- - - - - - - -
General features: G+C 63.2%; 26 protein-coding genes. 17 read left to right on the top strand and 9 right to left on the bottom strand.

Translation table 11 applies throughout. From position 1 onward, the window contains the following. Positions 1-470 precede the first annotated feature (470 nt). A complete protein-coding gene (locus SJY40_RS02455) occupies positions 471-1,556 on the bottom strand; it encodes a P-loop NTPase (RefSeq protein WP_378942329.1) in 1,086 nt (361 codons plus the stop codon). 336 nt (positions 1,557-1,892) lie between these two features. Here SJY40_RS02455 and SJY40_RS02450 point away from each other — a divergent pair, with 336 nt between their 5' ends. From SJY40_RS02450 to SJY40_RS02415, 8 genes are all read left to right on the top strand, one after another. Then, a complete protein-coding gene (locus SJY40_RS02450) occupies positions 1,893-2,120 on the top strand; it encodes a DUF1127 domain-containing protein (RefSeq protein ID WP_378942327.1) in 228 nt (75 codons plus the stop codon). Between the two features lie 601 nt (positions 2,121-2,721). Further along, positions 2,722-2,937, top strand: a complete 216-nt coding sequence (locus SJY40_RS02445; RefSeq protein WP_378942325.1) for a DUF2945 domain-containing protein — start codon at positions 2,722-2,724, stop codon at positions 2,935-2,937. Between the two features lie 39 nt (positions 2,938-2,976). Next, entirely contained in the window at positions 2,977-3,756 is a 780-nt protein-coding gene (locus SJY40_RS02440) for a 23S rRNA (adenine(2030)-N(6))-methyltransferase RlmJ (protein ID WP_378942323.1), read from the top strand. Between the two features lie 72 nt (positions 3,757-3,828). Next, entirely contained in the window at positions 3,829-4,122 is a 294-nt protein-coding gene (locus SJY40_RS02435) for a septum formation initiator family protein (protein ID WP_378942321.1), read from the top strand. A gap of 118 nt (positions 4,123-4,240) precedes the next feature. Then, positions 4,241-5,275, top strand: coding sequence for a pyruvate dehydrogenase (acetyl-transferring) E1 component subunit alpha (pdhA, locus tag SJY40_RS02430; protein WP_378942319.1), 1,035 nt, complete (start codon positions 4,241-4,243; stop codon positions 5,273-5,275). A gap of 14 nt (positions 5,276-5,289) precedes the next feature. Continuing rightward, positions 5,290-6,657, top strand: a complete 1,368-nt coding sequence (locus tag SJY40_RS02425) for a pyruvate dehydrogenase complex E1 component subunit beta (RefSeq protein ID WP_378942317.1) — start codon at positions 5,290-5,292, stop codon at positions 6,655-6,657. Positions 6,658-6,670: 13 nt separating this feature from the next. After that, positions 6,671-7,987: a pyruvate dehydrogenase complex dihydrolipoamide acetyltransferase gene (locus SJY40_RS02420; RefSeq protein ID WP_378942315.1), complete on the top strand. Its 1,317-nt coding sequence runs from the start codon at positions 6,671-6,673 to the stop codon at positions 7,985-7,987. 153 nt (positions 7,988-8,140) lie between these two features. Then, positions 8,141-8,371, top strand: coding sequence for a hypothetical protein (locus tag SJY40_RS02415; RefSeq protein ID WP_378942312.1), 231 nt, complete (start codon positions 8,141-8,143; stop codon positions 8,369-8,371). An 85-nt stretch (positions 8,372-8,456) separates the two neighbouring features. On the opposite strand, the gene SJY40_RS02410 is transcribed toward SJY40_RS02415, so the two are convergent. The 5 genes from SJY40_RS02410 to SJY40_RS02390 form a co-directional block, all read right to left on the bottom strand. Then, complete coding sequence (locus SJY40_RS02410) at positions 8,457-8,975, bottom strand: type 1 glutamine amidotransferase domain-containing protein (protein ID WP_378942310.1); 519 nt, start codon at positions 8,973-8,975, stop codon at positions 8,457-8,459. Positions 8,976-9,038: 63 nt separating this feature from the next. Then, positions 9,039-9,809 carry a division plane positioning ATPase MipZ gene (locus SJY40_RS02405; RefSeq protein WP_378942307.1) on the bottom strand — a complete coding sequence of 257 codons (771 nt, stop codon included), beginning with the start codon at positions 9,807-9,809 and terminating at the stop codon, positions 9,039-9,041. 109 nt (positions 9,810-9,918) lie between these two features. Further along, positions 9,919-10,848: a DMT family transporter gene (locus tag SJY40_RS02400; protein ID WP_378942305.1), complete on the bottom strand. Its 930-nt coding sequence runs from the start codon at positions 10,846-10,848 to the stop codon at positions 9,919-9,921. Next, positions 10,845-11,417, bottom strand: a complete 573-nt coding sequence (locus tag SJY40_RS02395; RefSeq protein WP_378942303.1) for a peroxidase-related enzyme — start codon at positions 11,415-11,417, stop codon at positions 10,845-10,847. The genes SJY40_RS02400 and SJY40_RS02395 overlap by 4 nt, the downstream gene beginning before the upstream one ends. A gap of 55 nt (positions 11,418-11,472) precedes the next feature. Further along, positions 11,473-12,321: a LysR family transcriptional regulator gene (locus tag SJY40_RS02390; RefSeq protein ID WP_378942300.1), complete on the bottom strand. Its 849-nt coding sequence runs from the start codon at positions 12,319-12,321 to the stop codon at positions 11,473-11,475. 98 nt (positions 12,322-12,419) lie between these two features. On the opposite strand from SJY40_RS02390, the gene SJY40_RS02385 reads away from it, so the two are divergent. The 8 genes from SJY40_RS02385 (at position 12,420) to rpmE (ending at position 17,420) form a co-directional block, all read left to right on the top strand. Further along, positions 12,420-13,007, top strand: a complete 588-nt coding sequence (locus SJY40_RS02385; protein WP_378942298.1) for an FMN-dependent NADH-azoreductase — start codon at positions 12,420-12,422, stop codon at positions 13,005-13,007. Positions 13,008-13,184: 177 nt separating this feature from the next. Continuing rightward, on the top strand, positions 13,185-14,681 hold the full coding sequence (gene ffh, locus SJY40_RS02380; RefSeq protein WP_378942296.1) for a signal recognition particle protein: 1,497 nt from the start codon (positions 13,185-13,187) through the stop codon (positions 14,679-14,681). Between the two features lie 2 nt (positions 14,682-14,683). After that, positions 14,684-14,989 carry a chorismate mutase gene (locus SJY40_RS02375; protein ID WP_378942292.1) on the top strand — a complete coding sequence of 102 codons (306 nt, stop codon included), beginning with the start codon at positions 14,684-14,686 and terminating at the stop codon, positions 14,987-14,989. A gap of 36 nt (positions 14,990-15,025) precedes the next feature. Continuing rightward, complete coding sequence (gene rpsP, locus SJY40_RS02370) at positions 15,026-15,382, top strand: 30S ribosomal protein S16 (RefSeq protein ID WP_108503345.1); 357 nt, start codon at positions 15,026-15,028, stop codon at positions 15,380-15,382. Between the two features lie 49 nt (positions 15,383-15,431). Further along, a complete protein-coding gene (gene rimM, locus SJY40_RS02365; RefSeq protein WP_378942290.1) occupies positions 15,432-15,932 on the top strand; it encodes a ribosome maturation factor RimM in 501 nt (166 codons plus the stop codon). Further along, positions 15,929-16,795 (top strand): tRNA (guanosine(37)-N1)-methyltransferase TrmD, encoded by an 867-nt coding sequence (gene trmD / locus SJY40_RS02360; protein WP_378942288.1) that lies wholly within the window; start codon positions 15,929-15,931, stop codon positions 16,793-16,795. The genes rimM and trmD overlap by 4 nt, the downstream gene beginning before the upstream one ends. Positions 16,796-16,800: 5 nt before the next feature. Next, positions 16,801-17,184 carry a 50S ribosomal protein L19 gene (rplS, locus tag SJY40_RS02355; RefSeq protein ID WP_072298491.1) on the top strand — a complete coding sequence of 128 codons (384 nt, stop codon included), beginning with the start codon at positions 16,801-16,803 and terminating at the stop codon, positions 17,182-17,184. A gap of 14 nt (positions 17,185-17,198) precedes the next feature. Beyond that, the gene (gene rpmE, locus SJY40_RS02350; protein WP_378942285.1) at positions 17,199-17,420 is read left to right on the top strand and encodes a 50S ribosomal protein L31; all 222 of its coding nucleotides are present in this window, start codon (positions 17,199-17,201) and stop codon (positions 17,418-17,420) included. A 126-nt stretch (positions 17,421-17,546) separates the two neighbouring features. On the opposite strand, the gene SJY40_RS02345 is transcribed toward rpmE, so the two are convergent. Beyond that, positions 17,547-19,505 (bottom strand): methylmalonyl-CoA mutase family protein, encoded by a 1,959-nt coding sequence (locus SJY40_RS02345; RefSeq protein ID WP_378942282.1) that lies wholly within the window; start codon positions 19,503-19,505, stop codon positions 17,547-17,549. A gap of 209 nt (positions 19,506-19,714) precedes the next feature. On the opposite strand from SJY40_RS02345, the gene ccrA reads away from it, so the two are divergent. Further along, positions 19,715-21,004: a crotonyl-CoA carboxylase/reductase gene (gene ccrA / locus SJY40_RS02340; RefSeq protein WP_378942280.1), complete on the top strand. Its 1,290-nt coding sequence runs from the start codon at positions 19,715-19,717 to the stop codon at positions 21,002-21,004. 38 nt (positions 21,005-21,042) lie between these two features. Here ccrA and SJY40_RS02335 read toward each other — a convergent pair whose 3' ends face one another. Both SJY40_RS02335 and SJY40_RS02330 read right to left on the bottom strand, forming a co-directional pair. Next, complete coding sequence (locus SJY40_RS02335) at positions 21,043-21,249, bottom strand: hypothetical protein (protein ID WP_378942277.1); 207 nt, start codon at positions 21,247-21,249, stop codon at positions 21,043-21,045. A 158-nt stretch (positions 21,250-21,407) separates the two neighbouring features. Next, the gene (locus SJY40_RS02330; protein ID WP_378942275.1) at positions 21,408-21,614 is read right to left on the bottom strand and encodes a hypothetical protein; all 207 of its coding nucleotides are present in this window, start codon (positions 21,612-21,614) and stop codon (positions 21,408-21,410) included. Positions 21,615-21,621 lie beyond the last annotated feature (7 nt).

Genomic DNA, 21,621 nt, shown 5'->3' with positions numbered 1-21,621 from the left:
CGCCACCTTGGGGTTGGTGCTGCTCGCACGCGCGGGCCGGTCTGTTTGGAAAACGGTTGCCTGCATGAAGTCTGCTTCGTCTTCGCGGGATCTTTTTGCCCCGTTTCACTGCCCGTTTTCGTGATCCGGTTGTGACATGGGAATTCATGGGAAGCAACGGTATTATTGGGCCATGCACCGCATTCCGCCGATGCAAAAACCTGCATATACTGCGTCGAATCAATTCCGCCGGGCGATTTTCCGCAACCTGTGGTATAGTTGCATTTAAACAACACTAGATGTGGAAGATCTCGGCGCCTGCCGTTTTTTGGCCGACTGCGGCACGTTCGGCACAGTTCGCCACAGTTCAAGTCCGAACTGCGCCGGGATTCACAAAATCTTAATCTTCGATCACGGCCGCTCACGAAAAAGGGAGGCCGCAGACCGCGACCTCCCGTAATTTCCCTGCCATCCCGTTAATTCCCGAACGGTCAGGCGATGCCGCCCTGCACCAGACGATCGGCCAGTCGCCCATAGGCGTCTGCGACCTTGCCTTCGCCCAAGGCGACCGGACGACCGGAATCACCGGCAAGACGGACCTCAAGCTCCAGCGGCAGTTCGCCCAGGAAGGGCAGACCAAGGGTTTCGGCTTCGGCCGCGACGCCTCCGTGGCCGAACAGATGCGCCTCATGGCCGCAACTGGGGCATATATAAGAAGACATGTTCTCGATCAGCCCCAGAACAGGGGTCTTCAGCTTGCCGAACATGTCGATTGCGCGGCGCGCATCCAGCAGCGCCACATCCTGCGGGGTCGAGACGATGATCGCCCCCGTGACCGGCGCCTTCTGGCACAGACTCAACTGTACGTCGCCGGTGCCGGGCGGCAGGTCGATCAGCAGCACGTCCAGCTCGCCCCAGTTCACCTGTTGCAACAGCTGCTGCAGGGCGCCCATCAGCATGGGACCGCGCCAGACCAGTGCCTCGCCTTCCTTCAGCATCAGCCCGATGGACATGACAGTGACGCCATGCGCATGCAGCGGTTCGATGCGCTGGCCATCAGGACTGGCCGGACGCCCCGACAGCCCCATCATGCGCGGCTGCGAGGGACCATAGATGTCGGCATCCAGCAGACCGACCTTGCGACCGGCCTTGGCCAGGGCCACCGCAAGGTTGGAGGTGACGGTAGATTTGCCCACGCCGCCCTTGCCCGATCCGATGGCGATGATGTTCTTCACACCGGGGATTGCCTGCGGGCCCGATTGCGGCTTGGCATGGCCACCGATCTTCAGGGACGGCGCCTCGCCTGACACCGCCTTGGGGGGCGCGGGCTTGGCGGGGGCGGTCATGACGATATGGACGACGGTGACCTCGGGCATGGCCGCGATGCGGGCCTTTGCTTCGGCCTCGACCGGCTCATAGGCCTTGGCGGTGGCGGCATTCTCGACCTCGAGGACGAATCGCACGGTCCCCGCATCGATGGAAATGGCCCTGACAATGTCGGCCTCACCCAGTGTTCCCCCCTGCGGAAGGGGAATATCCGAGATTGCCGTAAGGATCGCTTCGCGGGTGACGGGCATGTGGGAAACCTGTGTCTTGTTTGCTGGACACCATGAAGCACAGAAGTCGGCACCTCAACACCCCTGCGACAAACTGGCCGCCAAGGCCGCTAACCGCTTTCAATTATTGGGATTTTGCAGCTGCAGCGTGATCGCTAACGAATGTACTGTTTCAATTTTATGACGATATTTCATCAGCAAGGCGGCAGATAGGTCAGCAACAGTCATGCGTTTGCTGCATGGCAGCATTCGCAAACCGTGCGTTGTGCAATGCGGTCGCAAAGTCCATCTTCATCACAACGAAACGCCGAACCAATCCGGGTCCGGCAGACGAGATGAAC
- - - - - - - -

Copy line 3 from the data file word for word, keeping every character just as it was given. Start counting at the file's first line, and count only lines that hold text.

Genomic DNA, 21,621 nt, shown 5'->3' with positions numbered 1-21,621 from the left: